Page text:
2018 Midterm Election Briefs | KALW

2018 Midterm Election Briefs

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Proposition 12 has to do with the caging of farm animals.

 

Back in 2008, Californians passed an initiative to ban the practice of confining farm animals in extremely small cages. The measure said that animals had to be kept in cages that were large enough for them to turn around in and to stretch their limbs or wings. But the measure didn’t specify exactly how big those cages had to be.

 

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Alright, let’s say you are a paramedic and you work for an ambulance company. When you take a lunch break, are you still on-call? Can your company make you respond to an emergency?

 

That’s the question being considered in Proposition 11.

 

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This proposition would allow cities to expand their rent control ordinances by repealing the 1995 law known as Costa Hawkins.

 

Proposition 8: Dialysis Clinics

Sep 18, 2018
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The country’s two biggest dialysis companies collect about 3 billion dollars a year from California dialysis clinics. Dialysis is the medical process that basically does what your kidneys should be doing, cleaning out toxins in the blood.

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Proposition 6 is all about repealing the new gas tax, and making it harder to raise gas taxes in the future.

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Proposition 4 is the Children's Hospital Bonds Initiative. It would authorize $1.5 billion dollars in “general obligation” bonds to award grants to children's hospitals for construction and renovation.

 

A general obligation bond is a lower risk loan because the government can repay the bond with tax revenue.

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As a kid, you might have learned the phrase “spring forward, fall back,” in order to help you remember how daylight saving time works. Since 1918, most of the United States has, on and off, observed the practice of moving the time forward one hour between March and November every year. The idea is to have more light later in the day - so, sunrises and sunsets happen one hour later - darker mornings, lighter evenings. This year, Californians will vote on whether we should keep this practice year round, and make daylight saving time permanent.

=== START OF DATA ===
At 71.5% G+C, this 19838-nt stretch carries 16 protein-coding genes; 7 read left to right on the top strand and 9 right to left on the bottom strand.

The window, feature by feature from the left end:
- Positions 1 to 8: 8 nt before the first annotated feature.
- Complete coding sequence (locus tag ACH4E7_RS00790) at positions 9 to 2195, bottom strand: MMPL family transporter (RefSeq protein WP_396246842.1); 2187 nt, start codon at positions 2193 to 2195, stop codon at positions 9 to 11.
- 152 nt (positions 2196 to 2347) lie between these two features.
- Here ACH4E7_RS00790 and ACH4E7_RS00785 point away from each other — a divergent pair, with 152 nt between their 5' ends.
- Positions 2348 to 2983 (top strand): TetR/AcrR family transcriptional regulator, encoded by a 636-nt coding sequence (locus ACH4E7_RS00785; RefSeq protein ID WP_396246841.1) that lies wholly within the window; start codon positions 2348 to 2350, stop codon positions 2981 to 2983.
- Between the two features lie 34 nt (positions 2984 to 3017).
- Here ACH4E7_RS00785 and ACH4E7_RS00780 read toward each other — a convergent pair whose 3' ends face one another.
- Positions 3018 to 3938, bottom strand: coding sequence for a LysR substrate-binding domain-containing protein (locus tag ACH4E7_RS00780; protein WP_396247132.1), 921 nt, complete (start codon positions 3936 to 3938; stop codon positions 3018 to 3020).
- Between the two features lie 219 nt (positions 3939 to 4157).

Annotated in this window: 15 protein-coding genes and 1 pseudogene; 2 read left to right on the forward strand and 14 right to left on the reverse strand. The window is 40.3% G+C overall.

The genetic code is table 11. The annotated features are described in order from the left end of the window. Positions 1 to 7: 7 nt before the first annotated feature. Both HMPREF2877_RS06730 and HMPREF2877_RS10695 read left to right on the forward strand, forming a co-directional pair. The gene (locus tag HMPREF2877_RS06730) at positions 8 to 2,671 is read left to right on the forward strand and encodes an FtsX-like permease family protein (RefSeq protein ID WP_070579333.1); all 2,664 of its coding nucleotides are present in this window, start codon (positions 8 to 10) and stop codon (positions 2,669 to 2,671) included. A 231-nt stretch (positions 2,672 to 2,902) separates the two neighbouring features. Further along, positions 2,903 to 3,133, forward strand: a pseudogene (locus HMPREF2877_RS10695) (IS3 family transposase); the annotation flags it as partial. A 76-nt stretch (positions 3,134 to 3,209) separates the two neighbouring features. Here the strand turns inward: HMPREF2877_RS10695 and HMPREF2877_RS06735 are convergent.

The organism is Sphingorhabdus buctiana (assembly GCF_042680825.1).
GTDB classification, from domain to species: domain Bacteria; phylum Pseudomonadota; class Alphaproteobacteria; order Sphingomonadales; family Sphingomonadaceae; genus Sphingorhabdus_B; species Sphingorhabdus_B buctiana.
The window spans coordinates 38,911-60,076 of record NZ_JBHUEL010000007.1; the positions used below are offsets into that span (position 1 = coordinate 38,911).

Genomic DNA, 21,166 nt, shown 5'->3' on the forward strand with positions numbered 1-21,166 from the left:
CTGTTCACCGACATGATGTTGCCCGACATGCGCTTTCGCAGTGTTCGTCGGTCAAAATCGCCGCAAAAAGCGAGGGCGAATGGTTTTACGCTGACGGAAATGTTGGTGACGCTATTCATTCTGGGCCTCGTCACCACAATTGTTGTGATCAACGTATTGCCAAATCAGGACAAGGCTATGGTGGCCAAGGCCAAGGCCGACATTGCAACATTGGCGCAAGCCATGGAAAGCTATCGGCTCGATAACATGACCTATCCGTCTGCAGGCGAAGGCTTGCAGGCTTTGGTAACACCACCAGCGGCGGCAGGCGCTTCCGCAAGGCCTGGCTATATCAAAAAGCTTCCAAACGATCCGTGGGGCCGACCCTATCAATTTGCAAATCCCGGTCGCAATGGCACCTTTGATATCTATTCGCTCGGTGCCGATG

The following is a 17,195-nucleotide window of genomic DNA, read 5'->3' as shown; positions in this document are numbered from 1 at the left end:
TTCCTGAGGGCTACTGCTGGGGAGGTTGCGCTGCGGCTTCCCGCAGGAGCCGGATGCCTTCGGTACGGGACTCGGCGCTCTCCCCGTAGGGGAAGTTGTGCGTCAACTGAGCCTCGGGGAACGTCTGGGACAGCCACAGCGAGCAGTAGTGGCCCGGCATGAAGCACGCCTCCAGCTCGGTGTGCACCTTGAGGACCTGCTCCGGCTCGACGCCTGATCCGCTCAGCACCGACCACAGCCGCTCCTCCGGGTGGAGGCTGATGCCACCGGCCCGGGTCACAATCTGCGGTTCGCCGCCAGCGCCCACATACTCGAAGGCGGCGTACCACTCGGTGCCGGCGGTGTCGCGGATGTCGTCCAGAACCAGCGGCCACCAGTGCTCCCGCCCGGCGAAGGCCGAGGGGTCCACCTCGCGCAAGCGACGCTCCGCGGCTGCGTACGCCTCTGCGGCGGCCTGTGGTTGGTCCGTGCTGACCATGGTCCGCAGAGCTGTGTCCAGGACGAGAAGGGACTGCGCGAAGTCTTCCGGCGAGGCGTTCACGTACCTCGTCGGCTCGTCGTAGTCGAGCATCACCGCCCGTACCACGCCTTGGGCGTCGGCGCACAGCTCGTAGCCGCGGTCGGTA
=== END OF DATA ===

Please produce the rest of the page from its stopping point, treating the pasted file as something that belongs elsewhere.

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Proposition 5 would amend the controversial 1978 law known as Proposition 13, which freezes property tax rates as homes appreciate over time. The new proposition would allow homebuyers who are over 55 or severely disabled to transfer their tax assessments when they move homes — that means, instead of paying the higher tax rate that often comes with a new purchase, they’d keep paying taxes at the rate that was set when they purchased their last home. As long as the new home is of equal or less value.

 

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Proposition 3 is one of the handful of state bond measures we are voting on this November. This one has to do with water. And it may sound familiar .  In June, Californians passed Proposition 68.

U.S. Air Force photo by Staff Sgt. Alexander W. Riedel/Released

Proposition 2 deals with funding a housing program for people who have mental health issues. Back in 2004, Californians voted in favor of something called the Mental Health Services Act.

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Proposition 1 is the Veterans and Affordable Housing Bond Act. If passed, it would authorize the sale of $4 billion in bonds to finance a bunch of existing low-income housing programs, build new, state-owned housing and match local housing trust funds dollar-for-dollar as they pilot new programs. One-quarter of this $4 billion would help veterans purchase homes, mobile homes and farms.